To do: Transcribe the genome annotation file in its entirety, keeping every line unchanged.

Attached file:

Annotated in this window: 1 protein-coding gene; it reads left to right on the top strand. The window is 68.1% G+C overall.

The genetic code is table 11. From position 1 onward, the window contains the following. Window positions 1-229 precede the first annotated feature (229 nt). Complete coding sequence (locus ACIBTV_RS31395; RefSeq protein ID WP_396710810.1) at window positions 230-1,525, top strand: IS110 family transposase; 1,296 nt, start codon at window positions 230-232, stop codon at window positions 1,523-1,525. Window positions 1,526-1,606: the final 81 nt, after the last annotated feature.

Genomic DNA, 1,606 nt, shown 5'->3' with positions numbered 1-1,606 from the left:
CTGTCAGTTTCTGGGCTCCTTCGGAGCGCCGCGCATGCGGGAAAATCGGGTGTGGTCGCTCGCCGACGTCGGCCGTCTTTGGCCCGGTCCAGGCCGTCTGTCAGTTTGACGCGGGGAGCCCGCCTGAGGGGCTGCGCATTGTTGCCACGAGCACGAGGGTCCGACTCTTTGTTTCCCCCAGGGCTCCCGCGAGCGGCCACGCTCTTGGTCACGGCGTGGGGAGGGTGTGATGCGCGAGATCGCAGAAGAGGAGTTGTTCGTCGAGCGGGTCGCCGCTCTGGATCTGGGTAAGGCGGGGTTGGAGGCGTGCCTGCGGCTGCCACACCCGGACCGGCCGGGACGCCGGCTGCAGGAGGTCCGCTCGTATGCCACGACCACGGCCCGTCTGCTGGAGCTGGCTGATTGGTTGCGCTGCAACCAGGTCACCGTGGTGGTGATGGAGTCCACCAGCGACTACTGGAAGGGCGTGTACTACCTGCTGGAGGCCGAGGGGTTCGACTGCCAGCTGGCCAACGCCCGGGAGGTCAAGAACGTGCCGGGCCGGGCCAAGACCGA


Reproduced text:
Annotated in this window: 1 protein-coding gene; it reads left to right on the top strand. The window is 68.1% G+C overall.

The genetic code is table 11. From position 1 onward, the window contains the following. Window positions 1-229 precede the first annotated feature (229 nt). Complete coding sequence (locus ACIBTV_RS31395; RefSeq protein ID WP_396710810.1) at window positions 230-1,525, top strand: IS110 family transposase; 1,296 nt, start codon at window positions 230-232, stop codon at window positions 1,523-1,525. Window positions 1,526-1,606: the final 81 nt, after the last annotated feature.

Genomic DNA, 1,606 nt, shown 5'->3' with positions numbered 1-1,606 from the left:
CTGTCAGTTTCTGGGCTCCTTCGGAGCGCCGCGCATGCGGGAAAATCGGGTGTGGTCGCTCGCCGACGTCGGCCGTCTTTGGCCCGGTCCAGGCCGTCTGTCAGTTTGACGCGGGGAGCCCGCCTGAGGGGCTGCGCATTGTTGCCACGAGCACGAGGGTCCGACTCTTTGTTTCCCCCAGGGCTCCCGCGAGCGGCCACGCTCTTGGTCACGGCGTGGGGAGGGTGTGATGCGCGAGATCGCAGAAGAGGAGTTGTTCGTCGAGCGGGTCGCCGCTCTGGATCTGGGTAAGGCGGGGTTGGAGGCGTGCCTGCGGCTGCCACACCCGGACCGGCCGGGACGCCGGCTGCAGGAGGTCCGCTCGTATGCCACGACCACGGCCCGTCTGCTGGAGCTGGCTGATTGGTTGCGCTGCAACCAGGTCACCGTGGTGGTGATGGAGTCCACCAGCGACTACTGGAAGGGCGTGTACTACCTGCTGGAGGCCGAGGGGTTCGACTGCCAGCTGGCCAACGCCCGGGAGGTCAAGAACGTGCCGGGCCGGGCCAAGACCGA